Environment and Nature
Ways you can best choose where your charitable holiday dollars go
Showing your loved ones that you care by making a charitable gift in their name resonates with the true holiday spirit of giving. But with so many options to choose from, where do you start your search for the right charity?
Sorted by sector the Charity 100 provides a helpful overview to get started with charitable gift giving. Choose your sector and find out which charity will spend your money most effectively.
Make sure your charity of choice is registered
A good first step in choosing where to give is a visit the Canada Revenue Agency’s website (www.cra.gc.ca). Here, you can check if the organization you’re interested in is registered until the Income Tax Act, meaning it’s a recognized Canadian charity.
Give your charity a boost. And old electronics the boot.
We know about Black Friday and Cyber Monday. Now there’s Giving Tuesday, kicking off a season of warmth and joy that can lead right into the New Year and the hope of new beginnings.
This year alone, over $120,000 in collection fees were paid out to church groups, shelters, or schools who used the monies to raise support to important local causes—while helping to divert out-of-use electronics from landfill.
This year, Recycle Your Electronics, operated by Ontario Electronic Stewardship (OES), is proud to be a Giving Tuesday partner, and encouraging residents and businesses alike to give back by hosting e-waste collection events for fundraising.
Make calendars more than a stocking stuffer this year
"This is a great way to share your commitment to conservation. Plus, the calendar may provide an inspiration for your next Canadian nature adventure!"
- Crystal Folkins, Nature Conservancy of Canada
Many of us are guilty of the impulsive calendar purchase at the pop-up mall stand over the holidays. And once the purchase is made, it’s often difficult to decide which lucky friend or family member will get to unwrap it this year. While this popular holiday gift has evolved into a rather stale tradition, here are a few ways to integrate thoughtfulness and creativity into this somewhat Plain Jane agenda.
Make this winter season a meaningful one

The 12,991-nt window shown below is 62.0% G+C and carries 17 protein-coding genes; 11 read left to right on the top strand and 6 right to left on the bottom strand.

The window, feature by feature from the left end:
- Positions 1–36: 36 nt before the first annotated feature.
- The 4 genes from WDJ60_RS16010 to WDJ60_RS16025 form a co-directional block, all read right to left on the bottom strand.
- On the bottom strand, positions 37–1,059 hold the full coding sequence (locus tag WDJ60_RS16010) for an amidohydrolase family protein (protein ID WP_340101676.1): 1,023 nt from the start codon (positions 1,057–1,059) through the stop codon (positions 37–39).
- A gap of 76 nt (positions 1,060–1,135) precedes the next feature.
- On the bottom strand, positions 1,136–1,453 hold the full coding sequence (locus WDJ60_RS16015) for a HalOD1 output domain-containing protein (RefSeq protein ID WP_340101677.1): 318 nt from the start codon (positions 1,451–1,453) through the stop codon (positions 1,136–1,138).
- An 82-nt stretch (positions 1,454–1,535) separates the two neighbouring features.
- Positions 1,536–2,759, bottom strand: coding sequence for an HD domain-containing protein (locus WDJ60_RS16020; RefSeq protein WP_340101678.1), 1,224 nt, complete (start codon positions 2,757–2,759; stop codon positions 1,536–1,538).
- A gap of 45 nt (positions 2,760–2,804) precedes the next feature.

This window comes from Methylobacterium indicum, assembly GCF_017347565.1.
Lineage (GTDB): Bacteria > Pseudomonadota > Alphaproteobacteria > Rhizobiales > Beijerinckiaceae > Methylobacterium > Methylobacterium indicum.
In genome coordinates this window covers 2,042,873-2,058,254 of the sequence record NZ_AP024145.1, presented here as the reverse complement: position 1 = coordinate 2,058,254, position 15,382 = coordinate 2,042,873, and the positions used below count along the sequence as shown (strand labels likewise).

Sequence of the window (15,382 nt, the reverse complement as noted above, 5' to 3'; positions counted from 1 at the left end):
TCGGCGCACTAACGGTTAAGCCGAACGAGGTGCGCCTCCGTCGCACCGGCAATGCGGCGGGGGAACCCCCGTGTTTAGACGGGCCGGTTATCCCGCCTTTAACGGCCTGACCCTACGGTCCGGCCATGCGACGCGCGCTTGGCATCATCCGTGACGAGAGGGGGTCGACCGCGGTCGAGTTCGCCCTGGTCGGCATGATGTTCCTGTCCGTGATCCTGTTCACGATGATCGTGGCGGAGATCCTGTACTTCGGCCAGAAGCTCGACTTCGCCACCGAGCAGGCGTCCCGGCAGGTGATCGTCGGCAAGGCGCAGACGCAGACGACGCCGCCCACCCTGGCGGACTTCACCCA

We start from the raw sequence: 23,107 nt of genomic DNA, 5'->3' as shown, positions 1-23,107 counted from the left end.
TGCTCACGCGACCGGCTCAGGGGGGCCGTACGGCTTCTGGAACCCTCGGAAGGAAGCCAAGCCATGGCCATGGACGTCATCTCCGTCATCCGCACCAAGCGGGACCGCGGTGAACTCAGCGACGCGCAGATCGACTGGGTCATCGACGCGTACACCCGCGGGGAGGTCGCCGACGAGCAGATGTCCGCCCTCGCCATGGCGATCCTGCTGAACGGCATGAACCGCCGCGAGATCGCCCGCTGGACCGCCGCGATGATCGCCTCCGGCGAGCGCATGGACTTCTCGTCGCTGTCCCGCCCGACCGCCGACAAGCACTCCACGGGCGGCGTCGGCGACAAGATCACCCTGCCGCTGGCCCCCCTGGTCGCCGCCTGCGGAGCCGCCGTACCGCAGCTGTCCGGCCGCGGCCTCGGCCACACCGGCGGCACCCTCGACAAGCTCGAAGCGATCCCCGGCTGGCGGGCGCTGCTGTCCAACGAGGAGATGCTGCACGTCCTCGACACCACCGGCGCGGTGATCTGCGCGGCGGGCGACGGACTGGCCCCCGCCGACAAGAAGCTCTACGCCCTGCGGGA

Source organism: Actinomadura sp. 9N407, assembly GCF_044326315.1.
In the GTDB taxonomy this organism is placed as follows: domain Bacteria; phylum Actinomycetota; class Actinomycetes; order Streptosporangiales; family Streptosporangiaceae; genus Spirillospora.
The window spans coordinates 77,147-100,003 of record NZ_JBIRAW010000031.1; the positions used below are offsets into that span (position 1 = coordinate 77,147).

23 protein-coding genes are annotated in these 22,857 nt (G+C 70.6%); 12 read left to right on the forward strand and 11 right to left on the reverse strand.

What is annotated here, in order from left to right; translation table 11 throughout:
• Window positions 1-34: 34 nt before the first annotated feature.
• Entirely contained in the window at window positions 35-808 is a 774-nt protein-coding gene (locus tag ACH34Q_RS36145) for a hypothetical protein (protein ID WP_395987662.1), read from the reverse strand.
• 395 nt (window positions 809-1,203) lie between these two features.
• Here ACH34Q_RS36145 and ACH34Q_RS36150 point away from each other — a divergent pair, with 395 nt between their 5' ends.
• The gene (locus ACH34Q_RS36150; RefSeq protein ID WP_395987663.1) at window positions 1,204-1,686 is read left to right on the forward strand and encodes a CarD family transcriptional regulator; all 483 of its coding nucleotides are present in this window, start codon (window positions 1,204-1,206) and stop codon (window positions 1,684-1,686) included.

Your interest in winter wildlife doesn’t have to end there. The Nature Conservancy of Canada is giving Canadians an opportunity to turn their admiration for animals like the snowy owl into a meaningful gift this holiday season.
As the leaves begin to fall and raindrops become snowflakes, it’s harder – or at least a bit less desirable – to seek outdoor activities and make the most of the winter. This frosty season, get in touch with your inner explorer and try winter birding. Throw on some extra layers (wind and water-proof), find a field guide at your local library or bookstore and head on out.
Five ways to face the frost this winter
Warm up your long johns and dust off your snow shovel because winter is moving in. Just because the weather is making some changes, don’t avoid it, embrace it. There are lots of ways to spend your time throughout this chilly season, so here’s five to help you get started – for every kind of winter personality.
This winter, try volunteering with a local organization that offers outdoor opportunities. The Nature Conservancy of Canada is hosting winter conservation volunteer events across the country.
For the snow-pros
Think of bats a bit differently this Halloween!
"The maternal roosting colony is the Achilles Heel of a bat population... If a colony is disturbed too many times the roost could be abandoned."
- Todd Carnahan, Habitat Acquisition Trust and Trudy Chatwin
Ghouls and goblins are typically the spookiest supernatural subjects approaching October 31; and rightfully so. They’re ooey and gooey – they’ve definitely earned their eerie reputation. But there’s one common Halloween creature has unjustly been brought to scary status, and that’s the bat.
How to winter-proof your home
Seal cracks in outside walls and foundations. Ensure windows, doors and roof openings (i.e. skylight) have proper weather stripping. Also, make sure that your roof is in good condition before the snow arrives.
Winter can provide a much-needed respite from the sweltering summer temperatures, but it can also bring severe storms which can cause havoc on your home and cost a lot of money in repairs.
Celebrate National Forests Week – Why Canadian Forests Matter
“We want to ensure that Canada’s incredible forests will be here for our children and grandchildren to cherish in years to come.”
- John Lounds, President and CEO of the Nature Conservancy of Canada
Canadians have a significant appreciation for our country’s picturesque natural landscapes and rich biodiversity. The beaver on our nickel, the maple leaf in our flag; Canada’s national identity has always reflected a meaningful connection to nature.
Unwind from school with nature
Summer is out and school is in; a phrase hardly celebrated by those heading back to class this fall. Thankfully weekends exist; two days a week free for family time. And what better way to unwind with your family, than spending time in nature? After all, some say fresh air and open spaces might be just what you need to be successful throughout school year.
Insects and your garden: The good, the bad and the ugly.
We spend a lot of time during the summer months avoiding insects such as mosquitoes and black flies but when it comes to gardening, some insects are actually beneficial. Don't worry though, the good bugs for your plants are usually not the same ones that are most bothersome to humans.